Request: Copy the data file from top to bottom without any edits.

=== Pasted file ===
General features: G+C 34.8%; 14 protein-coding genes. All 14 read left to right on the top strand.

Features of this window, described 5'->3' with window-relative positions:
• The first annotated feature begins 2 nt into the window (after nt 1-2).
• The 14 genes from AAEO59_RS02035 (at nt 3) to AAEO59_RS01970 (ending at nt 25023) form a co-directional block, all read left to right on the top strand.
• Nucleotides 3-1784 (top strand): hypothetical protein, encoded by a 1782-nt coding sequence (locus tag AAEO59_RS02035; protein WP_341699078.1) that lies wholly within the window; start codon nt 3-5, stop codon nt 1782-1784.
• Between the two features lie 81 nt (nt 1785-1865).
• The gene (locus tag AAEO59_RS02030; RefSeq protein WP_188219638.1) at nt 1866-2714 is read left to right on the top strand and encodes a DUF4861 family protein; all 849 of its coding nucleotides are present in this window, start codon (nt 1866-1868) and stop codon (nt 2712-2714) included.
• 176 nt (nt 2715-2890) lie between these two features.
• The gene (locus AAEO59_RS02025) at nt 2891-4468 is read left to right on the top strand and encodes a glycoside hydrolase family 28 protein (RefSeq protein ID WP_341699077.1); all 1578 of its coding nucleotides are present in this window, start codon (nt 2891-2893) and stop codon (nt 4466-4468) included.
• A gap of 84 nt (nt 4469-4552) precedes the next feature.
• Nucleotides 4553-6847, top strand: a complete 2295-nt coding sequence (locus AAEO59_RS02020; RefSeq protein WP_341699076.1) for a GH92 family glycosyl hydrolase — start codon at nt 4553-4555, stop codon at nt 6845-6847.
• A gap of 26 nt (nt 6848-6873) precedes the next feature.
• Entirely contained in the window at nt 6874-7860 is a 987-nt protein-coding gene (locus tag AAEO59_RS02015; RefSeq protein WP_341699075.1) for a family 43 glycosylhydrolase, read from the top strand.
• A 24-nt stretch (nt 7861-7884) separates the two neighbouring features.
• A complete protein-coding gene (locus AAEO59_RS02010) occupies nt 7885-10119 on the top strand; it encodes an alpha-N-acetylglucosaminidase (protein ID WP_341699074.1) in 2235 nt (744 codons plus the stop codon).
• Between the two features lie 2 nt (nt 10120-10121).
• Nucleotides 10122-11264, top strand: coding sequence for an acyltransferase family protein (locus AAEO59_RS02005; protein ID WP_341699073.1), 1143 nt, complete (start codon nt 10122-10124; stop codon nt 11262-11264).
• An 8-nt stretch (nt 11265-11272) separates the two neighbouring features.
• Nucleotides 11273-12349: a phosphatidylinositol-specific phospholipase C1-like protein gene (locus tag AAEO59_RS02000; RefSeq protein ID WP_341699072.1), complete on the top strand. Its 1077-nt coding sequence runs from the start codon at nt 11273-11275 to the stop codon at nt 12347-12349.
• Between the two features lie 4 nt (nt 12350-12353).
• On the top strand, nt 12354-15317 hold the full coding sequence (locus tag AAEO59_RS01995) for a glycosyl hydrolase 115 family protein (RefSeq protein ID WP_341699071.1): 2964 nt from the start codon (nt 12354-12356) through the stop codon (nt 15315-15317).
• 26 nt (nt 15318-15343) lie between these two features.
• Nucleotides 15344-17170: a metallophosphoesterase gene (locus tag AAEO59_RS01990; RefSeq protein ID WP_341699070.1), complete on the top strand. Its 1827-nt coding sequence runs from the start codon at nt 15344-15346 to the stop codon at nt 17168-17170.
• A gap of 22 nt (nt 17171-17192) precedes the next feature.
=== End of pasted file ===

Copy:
General features: G+C 34.8%; 14 protein-coding genes. All 14 read left to right on the top strand.

Features of this window, described 5'->3' with window-relative positions:
• The first annotated feature begins 2 nt into the window (after nt 1-2).
• The 14 genes from AAEO59_RS02035 (at nt 3) to AAEO59_RS01970 (ending at nt 25023) form a co-directional block, all read left to right on the top strand.
• Nucleotides 3-1784 (top strand): hypothetical protein, encoded by a 1782-nt coding sequence (locus tag AAEO59_RS02035; protein WP_341699078.1) that lies wholly within the window; start codon nt 3-5, stop codon nt 1782-1784.
• Between the two features lie 81 nt (nt 1785-1865).
• The gene (locus tag AAEO59_RS02030; RefSeq protein WP_188219638.1) at nt 1866-2714 is read left to right on the top strand and encodes a DUF4861 family protein; all 849 of its coding nucleotides are present in this window, start codon (nt 1866-1868) and stop codon (nt 2712-2714) included.
• 176 nt (nt 2715-2890) lie between these two features.
• The gene (locus AAEO59_RS02025) at nt 2891-4468 is read left to right on the top strand and encodes a glycoside hydrolase family 28 protein (RefSeq protein ID WP_341699077.1); all 1578 of its coding nucleotides are present in this window, start codon (nt 2891-2893) and stop codon (nt 4466-4468) included.
• A gap of 84 nt (nt 4469-4552) precedes the next feature.
• Nucleotides 4553-6847, top strand: a complete 2295-nt coding sequence (locus AAEO59_RS02020; RefSeq protein WP_341699076.1) for a GH92 family glycosyl hydrolase — start codon at nt 4553-4555, stop codon at nt 6845-6847.
• A gap of 26 nt (nt 6848-6873) precedes the next feature.
• Entirely contained in the window at nt 6874-7860 is a 987-nt protein-coding gene (locus tag AAEO59_RS02015; RefSeq protein WP_341699075.1) for a family 43 glycosylhydrolase, read from the top strand.
• A 24-nt stretch (nt 7861-7884) separates the two neighbouring features.
• A complete protein-coding gene (locus AAEO59_RS02010) occupies nt 7885-10119 on the top strand; it encodes an alpha-N-acetylglucosaminidase (protein ID WP_341699074.1) in 2235 nt (744 codons plus the stop codon).
• Between the two features lie 2 nt (nt 10120-10121).
• Nucleotides 10122-11264, top strand: coding sequence for an acyltransferase family protein (locus AAEO59_RS02005; protein ID WP_341699073.1), 1143 nt, complete (start codon nt 10122-10124; stop codon nt 11262-11264).
• An 8-nt stretch (nt 11265-11272) separates the two neighbouring features.
• Nucleotides 11273-12349: a phosphatidylinositol-specific phospholipase C1-like protein gene (locus tag AAEO59_RS02000; RefSeq protein ID WP_341699072.1), complete on the top strand. Its 1077-nt coding sequence runs from the start codon at nt 11273-11275 to the stop codon at nt 12347-12349.
• Between the two features lie 4 nt (nt 12350-12353).
• On the top strand, nt 12354-15317 hold the full coding sequence (locus tag AAEO59_RS01995) for a glycosyl hydrolase 115 family protein (RefSeq protein ID WP_341699071.1): 2964 nt from the start codon (nt 12354-12356) through the stop codon (nt 15315-15317).
• 26 nt (nt 15318-15343) lie between these two features.
• Nucleotides 15344-17170: a metallophosphoesterase gene (locus tag AAEO59_RS01990; RefSeq protein ID WP_341699070.1), complete on the top strand. Its 1827-nt coding sequence runs from the start codon at nt 15344-15346 to the stop codon at nt 17168-17170.
• A gap of 22 nt (nt 17171-17192) precedes the next feature.